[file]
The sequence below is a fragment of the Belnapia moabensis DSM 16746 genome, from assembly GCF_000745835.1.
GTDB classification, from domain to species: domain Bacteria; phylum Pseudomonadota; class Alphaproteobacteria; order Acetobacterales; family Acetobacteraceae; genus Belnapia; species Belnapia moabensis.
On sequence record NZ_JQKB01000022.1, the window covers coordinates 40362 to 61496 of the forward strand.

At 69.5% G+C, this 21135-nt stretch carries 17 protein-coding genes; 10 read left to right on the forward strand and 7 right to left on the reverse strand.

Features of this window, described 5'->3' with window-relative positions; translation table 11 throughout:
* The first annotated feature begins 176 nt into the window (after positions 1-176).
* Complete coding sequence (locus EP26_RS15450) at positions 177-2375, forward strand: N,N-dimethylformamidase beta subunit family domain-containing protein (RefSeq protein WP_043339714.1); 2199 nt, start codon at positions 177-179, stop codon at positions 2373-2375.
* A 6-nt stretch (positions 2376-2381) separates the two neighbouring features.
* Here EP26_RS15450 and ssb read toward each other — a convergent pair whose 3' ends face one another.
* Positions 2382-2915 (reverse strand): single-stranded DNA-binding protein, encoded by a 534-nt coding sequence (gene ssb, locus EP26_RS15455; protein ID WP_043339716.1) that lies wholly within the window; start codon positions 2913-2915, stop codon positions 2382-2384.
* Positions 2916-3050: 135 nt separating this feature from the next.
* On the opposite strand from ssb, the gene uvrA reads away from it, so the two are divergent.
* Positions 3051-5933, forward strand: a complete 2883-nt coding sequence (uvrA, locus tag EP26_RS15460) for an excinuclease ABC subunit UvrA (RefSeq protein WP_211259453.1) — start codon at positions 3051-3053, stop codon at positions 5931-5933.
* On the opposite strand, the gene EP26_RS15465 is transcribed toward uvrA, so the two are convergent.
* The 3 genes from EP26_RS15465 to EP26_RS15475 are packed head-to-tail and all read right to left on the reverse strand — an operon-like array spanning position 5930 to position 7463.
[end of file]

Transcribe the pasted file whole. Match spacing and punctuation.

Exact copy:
The sequence below is a fragment of the Belnapia moabensis DSM 16746 genome, from assembly GCF_000745835.1.
GTDB classification, from domain to species: domain Bacteria; phylum Pseudomonadota; class Alphaproteobacteria; order Acetobacterales; family Acetobacteraceae; genus Belnapia; species Belnapia moabensis.
On sequence record NZ_JQKB01000022.1, the window covers coordinates 40362 to 61496 of the forward strand.

At 69.5% G+C, this 21135-nt stretch carries 17 protein-coding genes; 10 read left to right on the forward strand and 7 right to left on the reverse strand.

Features of this window, described 5'->3' with window-relative positions; translation table 11 throughout:
* The first annotated feature begins 176 nt into the window (after positions 1-176).
* Complete coding sequence (locus EP26_RS15450) at positions 177-2375, forward strand: N,N-dimethylformamidase beta subunit family domain-containing protein (RefSeq protein WP_043339714.1); 2199 nt, start codon at positions 177-179, stop codon at positions 2373-2375.
* A 6-nt stretch (positions 2376-2381) separates the two neighbouring features.
* Here EP26_RS15450 and ssb read toward each other — a convergent pair whose 3' ends face one another.
* Positions 2382-2915 (reverse strand): single-stranded DNA-binding protein, encoded by a 534-nt coding sequence (gene ssb, locus EP26_RS15455; protein ID WP_043339716.1) that lies wholly within the window; start codon positions 2913-2915, stop codon positions 2382-2384.
* Positions 2916-3050: 135 nt separating this feature from the next.
* On the opposite strand from ssb, the gene uvrA reads away from it, so the two are divergent.
* Positions 3051-5933, forward strand: a complete 2883-nt coding sequence (uvrA, locus tag EP26_RS15460) for an excinuclease ABC subunit UvrA (RefSeq protein WP_211259453.1) — start codon at positions 3051-3053, stop codon at positions 5931-5933.
* On the opposite strand, the gene EP26_RS15465 is transcribed toward uvrA, so the two are convergent.
* The 3 genes from EP26_RS15465 to EP26_RS15475 are packed head-to-tail and all read right to left on the reverse strand — an operon-like array spanning position 5930 to position 7463.